• Different cultures, different perspective. Another point on perspective.
    • “But here at ground zero, Watson saw grandeur.” – pg. 168
  • History as twisted as the pollution of the land – pg. 177
  • “The Skyway was America’s first superhighway” – pg. 178
    • The first of any new technology is usually the worst

The Trapper and the Fisherman:

  • “For a long time, environmentalists were nearly extinct in the Meadowlands.” – pg. 187
    • It seems like the Meadowlands are were they are very much needed
  • People remember the pig farms with disgust, but the people who actually live there are nostalgic about them. – pg. 187
  • “But Smith spends his days riding around on the old dumps, out in his pontoon boats…” = pg. 189
    • Someone has to
  • Different people love the same thing in different ways. Smith and Sheehan both love the Meadows but express it in different ways. They want different things for the Meadows. Phragmites argument. – pg. 192
  • “But we’re the ones who screwed it up!” – pg. 197
    • Finally someone says it
  • “I’m not gonnna be happy until I can stand on the shore of the Hackensack and see the same thing that the Indians saw.’ And I mean, that’s just not gonna happen.” – pg. 199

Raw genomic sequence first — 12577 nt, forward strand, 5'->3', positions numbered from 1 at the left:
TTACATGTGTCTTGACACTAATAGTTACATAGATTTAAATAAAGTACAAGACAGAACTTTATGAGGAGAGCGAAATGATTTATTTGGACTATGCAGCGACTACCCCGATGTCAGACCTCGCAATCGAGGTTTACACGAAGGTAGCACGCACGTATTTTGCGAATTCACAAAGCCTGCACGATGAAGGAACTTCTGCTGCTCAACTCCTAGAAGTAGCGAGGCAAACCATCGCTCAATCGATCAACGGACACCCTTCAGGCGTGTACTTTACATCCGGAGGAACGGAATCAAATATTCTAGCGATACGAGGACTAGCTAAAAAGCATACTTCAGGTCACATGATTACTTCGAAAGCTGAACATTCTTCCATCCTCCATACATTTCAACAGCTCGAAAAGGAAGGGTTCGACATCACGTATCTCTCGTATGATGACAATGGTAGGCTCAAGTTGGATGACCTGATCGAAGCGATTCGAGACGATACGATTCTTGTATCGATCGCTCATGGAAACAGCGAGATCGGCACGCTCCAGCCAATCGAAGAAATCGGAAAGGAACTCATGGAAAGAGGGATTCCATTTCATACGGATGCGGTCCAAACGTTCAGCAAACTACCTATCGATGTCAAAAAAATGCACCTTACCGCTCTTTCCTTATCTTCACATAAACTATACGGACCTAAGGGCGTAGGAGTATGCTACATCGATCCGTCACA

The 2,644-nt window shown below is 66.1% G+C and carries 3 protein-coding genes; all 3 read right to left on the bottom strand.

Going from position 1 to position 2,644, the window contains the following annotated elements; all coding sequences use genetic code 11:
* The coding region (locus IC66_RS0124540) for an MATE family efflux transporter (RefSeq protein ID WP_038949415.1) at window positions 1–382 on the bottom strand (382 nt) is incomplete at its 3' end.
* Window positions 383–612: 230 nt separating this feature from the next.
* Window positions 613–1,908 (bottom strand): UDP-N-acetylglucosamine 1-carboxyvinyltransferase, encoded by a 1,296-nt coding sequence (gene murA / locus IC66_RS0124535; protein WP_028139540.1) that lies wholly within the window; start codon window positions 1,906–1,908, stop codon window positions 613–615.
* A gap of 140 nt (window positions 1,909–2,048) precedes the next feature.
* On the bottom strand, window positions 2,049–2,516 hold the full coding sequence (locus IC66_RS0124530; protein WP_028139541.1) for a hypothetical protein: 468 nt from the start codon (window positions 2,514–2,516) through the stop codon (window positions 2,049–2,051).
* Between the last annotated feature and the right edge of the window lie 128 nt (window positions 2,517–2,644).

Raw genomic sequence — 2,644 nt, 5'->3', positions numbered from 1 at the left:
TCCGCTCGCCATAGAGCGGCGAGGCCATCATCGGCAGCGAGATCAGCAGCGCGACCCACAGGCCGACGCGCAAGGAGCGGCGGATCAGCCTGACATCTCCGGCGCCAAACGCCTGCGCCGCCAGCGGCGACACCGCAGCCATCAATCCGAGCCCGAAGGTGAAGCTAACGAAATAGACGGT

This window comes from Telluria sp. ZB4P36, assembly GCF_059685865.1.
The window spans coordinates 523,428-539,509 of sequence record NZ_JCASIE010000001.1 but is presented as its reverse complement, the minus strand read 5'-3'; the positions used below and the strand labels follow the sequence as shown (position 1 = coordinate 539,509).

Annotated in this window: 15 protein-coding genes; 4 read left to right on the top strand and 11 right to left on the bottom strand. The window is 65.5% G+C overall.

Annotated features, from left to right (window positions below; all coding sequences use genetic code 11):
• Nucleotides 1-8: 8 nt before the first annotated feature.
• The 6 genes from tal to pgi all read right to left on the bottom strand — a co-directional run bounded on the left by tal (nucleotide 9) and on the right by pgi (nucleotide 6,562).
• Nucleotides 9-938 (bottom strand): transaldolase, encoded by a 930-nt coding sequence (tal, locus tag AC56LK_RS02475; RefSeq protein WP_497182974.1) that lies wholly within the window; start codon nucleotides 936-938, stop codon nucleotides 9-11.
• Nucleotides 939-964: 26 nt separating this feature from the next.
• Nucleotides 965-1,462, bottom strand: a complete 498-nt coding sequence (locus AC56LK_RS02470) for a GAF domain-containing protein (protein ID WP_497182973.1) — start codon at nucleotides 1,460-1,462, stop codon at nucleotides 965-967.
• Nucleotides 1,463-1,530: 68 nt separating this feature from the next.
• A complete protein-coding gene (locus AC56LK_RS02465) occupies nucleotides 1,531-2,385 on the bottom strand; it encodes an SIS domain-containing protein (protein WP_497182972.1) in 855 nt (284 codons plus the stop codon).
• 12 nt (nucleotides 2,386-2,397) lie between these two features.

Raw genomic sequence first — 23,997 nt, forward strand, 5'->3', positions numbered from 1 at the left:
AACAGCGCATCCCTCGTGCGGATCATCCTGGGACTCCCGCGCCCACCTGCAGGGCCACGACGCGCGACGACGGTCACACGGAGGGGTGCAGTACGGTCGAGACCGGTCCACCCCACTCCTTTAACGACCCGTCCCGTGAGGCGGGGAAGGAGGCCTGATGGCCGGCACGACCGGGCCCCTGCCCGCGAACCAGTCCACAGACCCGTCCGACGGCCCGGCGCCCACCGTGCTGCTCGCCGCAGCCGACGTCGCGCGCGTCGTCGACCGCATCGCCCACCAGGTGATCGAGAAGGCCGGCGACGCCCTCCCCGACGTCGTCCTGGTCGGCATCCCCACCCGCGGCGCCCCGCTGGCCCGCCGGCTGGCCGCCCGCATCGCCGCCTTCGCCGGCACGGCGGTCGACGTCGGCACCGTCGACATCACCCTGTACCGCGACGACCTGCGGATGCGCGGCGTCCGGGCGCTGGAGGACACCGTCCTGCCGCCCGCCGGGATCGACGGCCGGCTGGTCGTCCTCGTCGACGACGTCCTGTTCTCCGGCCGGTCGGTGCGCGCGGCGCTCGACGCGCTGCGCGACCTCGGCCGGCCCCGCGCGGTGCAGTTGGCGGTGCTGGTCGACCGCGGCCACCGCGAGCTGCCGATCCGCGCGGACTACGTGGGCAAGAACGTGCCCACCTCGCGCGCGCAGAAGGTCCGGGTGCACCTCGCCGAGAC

• Smith is a realist and I agree.
  • Disagreements have a habit of setting back restoration projects
  • “’It would be a unique experience,’ Smith says, ‘imagining it. The backdrop for your campfire is the New York City skyline.’” – pg. 200
    • Even fixed up the Meadowlands would still stand out from other natural places


  • “Oh, Meadowlands, What will become of you if your reeds eventually lift you up and dry you and shake off your remaining swampness and transform you into yet another meadow?” – pg. 203
    • Would a healthier Meadowlands lose its appeal?
  • Not sure what to make of the ending. What point is he trying to say? Is that what the author is saying in the title “Point-no-point”?